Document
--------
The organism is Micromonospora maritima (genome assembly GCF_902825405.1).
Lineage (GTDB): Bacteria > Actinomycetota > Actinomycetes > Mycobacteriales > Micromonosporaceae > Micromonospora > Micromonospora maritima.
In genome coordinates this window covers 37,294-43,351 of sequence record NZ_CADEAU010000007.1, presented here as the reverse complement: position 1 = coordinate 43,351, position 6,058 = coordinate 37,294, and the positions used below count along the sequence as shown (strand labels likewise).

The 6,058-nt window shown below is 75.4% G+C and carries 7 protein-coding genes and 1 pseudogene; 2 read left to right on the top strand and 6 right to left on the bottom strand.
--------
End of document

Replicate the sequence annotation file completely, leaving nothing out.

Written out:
The organism is Micromonospora maritima (genome assembly GCF_902825405.1).
Lineage (GTDB): Bacteria > Actinomycetota > Actinomycetes > Mycobacteriales > Micromonosporaceae > Micromonospora > Micromonospora maritima.
In genome coordinates this window covers 37,294-43,351 of sequence record NZ_CADEAU010000007.1, presented here as the reverse complement: position 1 = coordinate 43,351, position 6,058 = coordinate 37,294, and the positions used below count along the sequence as shown (strand labels likewise).

The 6,058-nt window shown below is 75.4% G+C and carries 7 protein-coding genes and 1 pseudogene; 2 read left to right on the top strand and 6 right to left on the bottom strand.